By Alexandra Phanor-Faury

IBM's Touchy-Feely Online Shopping

Online shopping has become the fastest and most convenient way to shop. Companies are constantly thinking up new ways to improve online shopping with a big focus on how to better engage and empower customers while tailoring the shopping experience to their personal needs. Despite all the radical changes that have occurred in online retail to improve on and revolutionize the brick and mortar blueprint, the shopping in-person aspect of touching and feeling a product has been impossible to reproduce thus far, or so we thought.

IBM Research envisions that in five years our mobile devices will allow us to touch and feel fabric, textures and weaves right through our screen.

“By matching variable-frequency patterns of vibration to physical objects so, that when a shopper touches what the webpage says is a silk shirt, the screen will emit vibrations that match what our skin mentally translates to the feel of silk.”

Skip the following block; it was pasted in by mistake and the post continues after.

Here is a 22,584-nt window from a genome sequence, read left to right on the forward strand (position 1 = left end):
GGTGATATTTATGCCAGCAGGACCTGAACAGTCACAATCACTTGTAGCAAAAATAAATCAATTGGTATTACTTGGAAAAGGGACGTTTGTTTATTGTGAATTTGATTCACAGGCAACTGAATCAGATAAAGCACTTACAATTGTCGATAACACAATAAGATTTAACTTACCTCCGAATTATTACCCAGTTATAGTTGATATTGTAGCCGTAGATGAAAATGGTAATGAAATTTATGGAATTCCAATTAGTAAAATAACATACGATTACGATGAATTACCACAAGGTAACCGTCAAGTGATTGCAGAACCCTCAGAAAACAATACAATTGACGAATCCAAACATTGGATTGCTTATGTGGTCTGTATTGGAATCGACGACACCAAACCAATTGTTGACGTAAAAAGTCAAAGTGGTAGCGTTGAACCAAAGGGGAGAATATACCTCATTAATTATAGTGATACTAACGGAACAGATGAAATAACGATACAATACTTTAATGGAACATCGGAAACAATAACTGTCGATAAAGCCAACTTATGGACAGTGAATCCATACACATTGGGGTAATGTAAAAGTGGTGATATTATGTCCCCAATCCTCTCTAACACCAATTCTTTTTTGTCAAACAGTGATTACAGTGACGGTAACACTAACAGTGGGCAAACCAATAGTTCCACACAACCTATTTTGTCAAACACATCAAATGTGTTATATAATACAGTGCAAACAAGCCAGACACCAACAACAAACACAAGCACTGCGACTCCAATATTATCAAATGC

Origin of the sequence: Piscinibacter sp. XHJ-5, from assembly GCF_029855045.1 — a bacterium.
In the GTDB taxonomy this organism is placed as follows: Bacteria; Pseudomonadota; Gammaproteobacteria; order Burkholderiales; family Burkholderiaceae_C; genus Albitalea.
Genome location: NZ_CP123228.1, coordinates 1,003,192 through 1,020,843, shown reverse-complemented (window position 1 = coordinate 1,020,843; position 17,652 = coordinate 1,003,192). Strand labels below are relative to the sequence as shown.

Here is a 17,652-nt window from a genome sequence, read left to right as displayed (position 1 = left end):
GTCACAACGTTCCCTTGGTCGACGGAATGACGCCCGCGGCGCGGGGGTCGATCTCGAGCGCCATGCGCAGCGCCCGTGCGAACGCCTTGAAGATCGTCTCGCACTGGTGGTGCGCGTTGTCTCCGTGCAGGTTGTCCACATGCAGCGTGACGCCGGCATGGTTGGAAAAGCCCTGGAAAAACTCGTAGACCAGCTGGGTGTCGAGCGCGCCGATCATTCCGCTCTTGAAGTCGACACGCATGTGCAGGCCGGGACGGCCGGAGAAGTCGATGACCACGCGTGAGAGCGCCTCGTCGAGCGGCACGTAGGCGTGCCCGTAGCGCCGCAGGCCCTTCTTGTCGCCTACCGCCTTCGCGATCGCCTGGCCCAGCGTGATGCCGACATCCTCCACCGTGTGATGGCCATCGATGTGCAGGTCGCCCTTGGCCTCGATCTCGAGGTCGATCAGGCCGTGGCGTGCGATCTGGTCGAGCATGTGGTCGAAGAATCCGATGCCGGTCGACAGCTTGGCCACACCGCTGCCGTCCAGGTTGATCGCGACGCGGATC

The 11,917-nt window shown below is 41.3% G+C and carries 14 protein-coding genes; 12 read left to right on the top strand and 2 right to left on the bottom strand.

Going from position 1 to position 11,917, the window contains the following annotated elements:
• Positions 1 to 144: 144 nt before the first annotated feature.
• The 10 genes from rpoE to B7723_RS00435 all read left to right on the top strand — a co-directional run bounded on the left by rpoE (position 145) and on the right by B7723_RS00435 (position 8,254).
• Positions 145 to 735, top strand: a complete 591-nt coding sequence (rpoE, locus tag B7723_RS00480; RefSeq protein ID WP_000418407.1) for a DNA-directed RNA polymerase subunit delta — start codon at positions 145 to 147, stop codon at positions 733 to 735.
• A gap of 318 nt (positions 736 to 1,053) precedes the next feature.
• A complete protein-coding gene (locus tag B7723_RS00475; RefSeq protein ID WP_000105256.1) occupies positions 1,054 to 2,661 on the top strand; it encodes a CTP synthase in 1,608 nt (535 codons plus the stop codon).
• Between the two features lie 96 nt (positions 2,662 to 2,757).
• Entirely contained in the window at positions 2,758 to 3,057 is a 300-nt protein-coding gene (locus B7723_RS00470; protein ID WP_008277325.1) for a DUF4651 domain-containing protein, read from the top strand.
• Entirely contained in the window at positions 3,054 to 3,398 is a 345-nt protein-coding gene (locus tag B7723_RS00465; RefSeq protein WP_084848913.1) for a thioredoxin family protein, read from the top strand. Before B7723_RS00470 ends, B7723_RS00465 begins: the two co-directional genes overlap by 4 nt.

“We at IBM Research think that in the next five years that our mobile devices will bring together virtual and real world experiences to not just shop, but feel the surface of produce, and get feedback on data such as freshness or quality.”

How freaking cool is this?!? This will help alleviate the one annoying aspect of online shopping we’ve all had to deal with at one time or another. You see a great jacket, shirt or pants, order it and when it arrives in the mail the fabric leaves much to be desired. This touchy-feely “The Jetson” future of online shopping is looking very bright.

Check out this IBM Research video to learn more:

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Alexandra Phanor-Faury
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Alexandra Phanor-Faury

Alexandra Phanor-Faury is a married, Haitian-American journalist living in Brooklyn, NY. Alexandra has reported and written about music, fashion, art and celebrities for websites and publications such as i-D, Nylon & NylonGuy, People Magazine & People.com, Courrier International, BlackBook.com, Trace, Giant, Teen Vogue, Page Six Magazine and Bloomingdales’ Little Brown Book.
Alexandra Phanor-Faury
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